An introduction to creating JSF applications in Rational Application Developer Version 8.0 An introduction to creating JSF applications in Rational Application Developer Version 8.0 September 2010 Copyright IBM Corporation 2010. 1 Overview Although you can use several Web technologies to create

More information

Chapter 3 Chapter 3 Service-Oriented Computing and SOA Lecture Note

Chapter 3 Chapter 3 Service-Oriented Computing and SOA Lecture Note Chapter 3 Chapter 3 Service-Oriented Computing and SOA Lecture Note Text book of CPET 545 Service-Oriented Architecture and Enterprise Application: SOA Principles of Service Design, by Thomas Erl, ISBN

More information

[1] http://en.wikipedia.org/wiki/first-mover_advantage [2] http://www.acunote.com

[1] http://en.wikipedia.org/wiki/first-mover_advantage [2] http://www.acunote.com -Gene Sher Software Development Processes: Those in engineering and science will sooner or later either be members of teams solving some large project, or be managing teams solving some large project.

More information

Generating Web Applications from Process Models

Generating Web Applications from Process Models Generating Web Applications from Process Models Jan Schulz-Hofen, Silvan Golega Hasso-Plattner-Institute for Software Systems Engineering Prof.-Dr.-Helmert-Str. 2-3 D-14482 Potsdam, Germany {jan.schulz-hofen,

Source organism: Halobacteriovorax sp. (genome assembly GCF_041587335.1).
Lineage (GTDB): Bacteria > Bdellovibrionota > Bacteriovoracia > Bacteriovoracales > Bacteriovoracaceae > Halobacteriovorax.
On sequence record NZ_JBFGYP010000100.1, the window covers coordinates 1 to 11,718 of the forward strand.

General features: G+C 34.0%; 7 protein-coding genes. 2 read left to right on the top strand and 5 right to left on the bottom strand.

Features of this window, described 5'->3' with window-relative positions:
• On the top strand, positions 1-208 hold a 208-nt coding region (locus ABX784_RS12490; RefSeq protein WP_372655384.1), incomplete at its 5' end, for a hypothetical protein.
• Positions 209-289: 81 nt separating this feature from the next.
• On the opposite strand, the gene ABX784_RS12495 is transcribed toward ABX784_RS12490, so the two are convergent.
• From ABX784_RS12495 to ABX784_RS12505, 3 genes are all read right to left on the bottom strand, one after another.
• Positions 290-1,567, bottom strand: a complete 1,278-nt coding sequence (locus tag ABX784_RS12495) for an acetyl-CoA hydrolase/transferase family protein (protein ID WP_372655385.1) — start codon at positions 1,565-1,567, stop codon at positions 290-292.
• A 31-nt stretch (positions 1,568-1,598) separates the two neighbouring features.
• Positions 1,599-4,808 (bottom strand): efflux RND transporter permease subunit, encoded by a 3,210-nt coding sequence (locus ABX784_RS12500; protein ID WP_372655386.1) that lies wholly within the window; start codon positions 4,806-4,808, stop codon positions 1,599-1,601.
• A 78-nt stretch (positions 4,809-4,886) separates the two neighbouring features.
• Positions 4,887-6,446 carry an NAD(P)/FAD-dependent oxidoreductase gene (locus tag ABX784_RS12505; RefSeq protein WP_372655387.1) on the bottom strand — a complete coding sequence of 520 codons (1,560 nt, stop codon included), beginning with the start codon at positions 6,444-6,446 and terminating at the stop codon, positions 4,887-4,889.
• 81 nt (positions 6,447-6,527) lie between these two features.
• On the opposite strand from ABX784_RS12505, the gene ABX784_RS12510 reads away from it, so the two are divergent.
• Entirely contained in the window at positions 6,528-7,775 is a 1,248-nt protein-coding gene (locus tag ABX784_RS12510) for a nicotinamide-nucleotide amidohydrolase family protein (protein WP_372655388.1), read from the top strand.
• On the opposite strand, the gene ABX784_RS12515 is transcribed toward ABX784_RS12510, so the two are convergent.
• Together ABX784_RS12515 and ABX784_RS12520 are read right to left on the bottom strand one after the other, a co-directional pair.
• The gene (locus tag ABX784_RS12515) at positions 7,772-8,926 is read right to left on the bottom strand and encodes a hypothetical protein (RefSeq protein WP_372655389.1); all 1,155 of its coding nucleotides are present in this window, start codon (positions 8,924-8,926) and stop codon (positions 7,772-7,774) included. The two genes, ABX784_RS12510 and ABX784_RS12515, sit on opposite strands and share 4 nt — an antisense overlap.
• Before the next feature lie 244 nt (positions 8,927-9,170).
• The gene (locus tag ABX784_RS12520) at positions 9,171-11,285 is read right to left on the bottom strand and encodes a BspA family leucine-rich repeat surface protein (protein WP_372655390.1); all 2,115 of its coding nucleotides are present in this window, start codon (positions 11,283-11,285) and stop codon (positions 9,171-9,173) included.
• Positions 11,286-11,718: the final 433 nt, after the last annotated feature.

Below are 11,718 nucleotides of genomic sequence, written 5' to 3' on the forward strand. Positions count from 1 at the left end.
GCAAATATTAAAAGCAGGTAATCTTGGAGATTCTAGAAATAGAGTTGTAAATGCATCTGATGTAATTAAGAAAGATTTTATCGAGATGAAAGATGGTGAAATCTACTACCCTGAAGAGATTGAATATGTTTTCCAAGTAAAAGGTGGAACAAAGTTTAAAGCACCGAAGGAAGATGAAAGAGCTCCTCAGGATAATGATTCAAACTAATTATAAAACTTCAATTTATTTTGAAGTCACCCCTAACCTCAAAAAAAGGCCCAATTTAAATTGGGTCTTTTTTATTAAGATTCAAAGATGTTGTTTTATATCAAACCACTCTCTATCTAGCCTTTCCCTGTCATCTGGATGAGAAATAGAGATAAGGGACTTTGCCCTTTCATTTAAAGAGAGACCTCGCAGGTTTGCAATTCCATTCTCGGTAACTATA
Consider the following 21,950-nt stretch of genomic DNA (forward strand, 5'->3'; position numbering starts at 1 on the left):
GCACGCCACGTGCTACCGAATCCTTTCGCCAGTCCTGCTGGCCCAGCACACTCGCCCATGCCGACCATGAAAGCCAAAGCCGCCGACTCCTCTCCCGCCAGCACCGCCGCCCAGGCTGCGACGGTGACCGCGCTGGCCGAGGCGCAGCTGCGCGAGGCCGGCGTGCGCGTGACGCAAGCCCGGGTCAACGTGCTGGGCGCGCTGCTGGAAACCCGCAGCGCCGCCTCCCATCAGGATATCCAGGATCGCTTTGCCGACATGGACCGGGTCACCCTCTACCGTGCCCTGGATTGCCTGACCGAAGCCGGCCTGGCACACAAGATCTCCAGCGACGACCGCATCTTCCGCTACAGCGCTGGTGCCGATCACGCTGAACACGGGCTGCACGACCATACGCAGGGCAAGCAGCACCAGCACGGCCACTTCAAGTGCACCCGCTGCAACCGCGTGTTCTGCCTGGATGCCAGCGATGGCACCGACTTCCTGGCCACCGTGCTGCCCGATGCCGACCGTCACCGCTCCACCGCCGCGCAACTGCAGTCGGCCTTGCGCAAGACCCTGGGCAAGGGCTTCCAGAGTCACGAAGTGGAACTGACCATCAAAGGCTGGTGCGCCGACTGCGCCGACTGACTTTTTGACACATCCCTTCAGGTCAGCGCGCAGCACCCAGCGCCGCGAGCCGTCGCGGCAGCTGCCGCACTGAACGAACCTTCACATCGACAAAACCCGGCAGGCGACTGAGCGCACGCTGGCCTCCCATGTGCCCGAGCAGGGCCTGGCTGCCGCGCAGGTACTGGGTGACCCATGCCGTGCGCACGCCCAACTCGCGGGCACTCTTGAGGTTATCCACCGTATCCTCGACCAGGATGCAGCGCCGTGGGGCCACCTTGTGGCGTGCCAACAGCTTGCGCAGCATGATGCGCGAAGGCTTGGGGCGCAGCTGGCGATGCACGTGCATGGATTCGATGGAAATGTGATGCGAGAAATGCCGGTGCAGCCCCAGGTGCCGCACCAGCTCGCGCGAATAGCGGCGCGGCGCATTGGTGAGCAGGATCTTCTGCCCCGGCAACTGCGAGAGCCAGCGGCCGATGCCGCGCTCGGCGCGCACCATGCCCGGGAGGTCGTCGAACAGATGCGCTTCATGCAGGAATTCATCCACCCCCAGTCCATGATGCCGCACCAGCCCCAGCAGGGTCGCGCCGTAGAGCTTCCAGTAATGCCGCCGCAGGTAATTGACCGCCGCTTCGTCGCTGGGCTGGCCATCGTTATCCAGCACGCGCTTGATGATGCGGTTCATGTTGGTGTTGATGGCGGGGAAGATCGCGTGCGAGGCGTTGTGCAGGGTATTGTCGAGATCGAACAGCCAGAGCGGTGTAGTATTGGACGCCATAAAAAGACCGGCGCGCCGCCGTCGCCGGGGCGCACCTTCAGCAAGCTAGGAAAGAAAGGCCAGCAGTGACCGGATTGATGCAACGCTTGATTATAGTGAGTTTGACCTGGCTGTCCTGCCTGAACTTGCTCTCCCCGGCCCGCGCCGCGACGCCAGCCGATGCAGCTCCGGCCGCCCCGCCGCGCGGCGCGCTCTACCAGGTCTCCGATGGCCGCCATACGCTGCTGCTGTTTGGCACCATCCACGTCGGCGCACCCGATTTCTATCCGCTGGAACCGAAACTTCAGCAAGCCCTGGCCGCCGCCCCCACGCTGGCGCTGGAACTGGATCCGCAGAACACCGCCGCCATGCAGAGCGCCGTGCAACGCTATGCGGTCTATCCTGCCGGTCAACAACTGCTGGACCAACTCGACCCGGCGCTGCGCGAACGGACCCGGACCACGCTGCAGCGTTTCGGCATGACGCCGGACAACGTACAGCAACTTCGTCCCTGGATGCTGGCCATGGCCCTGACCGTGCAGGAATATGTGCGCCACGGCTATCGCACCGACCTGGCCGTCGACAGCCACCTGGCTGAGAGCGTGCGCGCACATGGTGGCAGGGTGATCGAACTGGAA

More information

Information systems modelling UML and service description languages

Information systems modelling UML and service description languages Internet Engineering Tomasz Babczyński, Zofia Kruczkiewicz Tomasz Kubik Information systems modelling UML and service description languages Student Contact Hours: 25.02.2015- Location: 325 C3 room 25.03.2015:

More information

A DIAGRAM APPROACH TO AUTOMATIC GENERATION OF JSP/SERVLET WEB APPLICATIONS

A DIAGRAM APPROACH TO AUTOMATIC GENERATION OF JSP/SERVLET WEB APPLICATIONS A DIAGRAM APPROACH TO AUTOMATIC GENERATION OF JSP/SERVLET WEB APPLICATIONS Kornkamol Jamroendararasame, Tetsuya Suzuki and Takehiro Tokuda Department of Computer Science Tokyo Institute of Technology Tokyo

More information

Source Code Translation

Source Code Translation Source Code Translation Everyone who writes computer software eventually faces the requirement of converting a large code base from one programming language to another. That requirement is sometimes driven

More information

Information Systems Analysis and Design CSC340. 2004 John Mylopoulos. Software Architectures -- 1. Information Systems Analysis and Design CSC340

Information Systems Analysis and Design CSC340. 2004 John Mylopoulos. Software Architectures -- 1. Information Systems Analysis and Design CSC340 XIX. Software Architectures Software Architectures UML Packages Client- vs Peer-to-Peer Horizontal Layers and Vertical Partitions 3-Tier and 4-Tier Architectures The Model-View-Controller Architecture